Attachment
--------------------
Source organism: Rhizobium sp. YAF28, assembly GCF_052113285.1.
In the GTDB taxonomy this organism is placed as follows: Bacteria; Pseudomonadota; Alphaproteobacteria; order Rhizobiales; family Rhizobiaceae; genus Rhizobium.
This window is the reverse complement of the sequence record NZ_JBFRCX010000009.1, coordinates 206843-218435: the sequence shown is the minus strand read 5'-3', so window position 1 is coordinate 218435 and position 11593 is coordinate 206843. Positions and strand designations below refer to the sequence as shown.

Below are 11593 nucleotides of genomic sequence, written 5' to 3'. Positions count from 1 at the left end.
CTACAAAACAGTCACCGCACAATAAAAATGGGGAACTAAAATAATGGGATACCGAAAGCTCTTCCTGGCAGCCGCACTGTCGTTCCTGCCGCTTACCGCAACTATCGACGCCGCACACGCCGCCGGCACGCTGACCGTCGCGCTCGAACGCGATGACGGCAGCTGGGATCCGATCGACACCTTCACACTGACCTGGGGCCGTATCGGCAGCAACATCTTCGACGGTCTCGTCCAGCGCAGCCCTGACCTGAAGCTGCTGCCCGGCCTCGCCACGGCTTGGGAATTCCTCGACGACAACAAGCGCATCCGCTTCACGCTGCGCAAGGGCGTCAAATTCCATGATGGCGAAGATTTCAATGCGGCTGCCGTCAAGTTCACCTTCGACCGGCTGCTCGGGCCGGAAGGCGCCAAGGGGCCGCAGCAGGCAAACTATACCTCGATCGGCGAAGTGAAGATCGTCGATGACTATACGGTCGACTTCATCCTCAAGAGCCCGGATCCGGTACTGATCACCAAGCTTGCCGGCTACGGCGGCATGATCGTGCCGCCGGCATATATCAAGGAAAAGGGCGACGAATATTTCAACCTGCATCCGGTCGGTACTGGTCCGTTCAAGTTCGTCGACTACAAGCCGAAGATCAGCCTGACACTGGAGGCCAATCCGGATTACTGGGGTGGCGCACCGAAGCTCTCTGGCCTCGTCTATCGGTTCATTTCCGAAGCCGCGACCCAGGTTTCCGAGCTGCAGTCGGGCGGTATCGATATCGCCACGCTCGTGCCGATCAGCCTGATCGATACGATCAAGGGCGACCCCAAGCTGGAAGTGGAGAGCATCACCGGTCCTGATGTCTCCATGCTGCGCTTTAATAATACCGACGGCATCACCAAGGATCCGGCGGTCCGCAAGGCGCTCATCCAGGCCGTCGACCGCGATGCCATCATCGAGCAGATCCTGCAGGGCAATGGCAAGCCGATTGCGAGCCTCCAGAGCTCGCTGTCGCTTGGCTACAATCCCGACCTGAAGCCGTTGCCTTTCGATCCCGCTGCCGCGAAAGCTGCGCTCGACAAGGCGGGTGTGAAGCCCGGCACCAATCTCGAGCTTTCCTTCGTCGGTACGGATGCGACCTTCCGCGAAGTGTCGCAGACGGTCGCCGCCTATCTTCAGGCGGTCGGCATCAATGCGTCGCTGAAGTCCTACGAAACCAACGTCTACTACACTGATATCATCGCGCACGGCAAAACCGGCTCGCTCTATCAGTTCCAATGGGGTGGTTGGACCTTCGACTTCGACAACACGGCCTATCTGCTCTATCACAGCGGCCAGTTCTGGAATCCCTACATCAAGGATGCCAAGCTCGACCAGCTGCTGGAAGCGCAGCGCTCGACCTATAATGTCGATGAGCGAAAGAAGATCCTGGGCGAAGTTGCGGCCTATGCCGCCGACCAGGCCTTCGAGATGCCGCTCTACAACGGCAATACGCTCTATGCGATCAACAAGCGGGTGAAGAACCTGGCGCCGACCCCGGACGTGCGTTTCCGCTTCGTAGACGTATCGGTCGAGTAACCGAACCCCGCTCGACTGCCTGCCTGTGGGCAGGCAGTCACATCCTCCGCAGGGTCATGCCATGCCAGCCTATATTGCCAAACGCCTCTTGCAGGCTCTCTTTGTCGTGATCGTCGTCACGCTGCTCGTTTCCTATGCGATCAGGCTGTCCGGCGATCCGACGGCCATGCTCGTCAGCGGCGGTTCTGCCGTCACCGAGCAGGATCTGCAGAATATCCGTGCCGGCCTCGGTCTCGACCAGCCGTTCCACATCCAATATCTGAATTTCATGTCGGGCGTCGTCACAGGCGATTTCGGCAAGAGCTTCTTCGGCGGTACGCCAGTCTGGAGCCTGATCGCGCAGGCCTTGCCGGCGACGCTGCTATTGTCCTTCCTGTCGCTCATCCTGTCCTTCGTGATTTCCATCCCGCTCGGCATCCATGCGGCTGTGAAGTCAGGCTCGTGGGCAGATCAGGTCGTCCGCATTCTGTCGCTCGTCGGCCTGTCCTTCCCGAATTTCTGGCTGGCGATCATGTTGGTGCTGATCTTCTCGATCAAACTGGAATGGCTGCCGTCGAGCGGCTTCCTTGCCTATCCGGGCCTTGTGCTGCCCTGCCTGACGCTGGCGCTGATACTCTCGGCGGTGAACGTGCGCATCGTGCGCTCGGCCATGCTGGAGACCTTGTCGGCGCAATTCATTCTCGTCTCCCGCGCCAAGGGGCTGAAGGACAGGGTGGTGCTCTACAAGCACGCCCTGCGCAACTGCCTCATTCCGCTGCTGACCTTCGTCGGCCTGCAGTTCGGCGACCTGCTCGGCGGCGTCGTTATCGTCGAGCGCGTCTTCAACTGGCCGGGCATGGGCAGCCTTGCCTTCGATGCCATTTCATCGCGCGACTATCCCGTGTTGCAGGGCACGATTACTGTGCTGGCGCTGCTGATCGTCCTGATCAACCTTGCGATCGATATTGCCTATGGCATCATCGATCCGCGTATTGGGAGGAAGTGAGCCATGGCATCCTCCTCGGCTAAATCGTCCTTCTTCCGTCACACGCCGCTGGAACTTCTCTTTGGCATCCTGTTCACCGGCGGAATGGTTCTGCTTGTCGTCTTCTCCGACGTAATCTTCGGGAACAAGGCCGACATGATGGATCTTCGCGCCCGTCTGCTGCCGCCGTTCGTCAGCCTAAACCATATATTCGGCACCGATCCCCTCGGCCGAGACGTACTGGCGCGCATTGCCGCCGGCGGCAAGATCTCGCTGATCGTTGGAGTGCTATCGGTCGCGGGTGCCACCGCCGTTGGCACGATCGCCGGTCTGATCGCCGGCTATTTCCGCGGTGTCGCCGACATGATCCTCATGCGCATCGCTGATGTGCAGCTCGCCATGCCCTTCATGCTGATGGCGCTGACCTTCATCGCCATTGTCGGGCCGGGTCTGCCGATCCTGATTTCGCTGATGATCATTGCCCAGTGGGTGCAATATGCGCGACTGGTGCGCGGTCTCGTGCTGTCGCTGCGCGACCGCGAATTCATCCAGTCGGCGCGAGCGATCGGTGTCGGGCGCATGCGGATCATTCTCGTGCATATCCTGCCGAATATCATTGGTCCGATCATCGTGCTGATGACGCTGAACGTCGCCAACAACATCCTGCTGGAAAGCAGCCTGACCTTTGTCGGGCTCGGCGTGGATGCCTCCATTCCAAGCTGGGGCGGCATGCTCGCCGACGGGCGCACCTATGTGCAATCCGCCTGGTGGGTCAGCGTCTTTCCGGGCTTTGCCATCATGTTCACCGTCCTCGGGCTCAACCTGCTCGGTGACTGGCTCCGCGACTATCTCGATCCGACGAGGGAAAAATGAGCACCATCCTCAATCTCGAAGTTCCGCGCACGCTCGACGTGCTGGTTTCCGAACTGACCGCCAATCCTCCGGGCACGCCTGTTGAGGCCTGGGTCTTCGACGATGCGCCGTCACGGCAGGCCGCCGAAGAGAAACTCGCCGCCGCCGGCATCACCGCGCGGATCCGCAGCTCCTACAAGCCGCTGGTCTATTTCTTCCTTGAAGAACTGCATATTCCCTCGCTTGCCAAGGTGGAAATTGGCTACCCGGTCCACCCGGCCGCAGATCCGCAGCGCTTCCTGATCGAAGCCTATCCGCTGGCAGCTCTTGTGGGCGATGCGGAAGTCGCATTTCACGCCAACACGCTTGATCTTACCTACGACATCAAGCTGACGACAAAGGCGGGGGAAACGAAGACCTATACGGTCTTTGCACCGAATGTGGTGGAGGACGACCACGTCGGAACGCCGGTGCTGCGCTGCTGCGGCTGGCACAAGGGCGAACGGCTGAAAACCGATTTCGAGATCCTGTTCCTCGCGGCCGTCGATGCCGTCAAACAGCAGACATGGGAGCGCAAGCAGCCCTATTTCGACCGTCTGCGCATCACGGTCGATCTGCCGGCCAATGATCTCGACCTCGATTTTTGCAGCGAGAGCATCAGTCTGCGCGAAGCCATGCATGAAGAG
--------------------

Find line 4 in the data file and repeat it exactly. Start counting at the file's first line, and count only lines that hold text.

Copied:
Below are 11593 nucleotides of genomic sequence, written 5' to 3'. Positions count from 1 at the left end.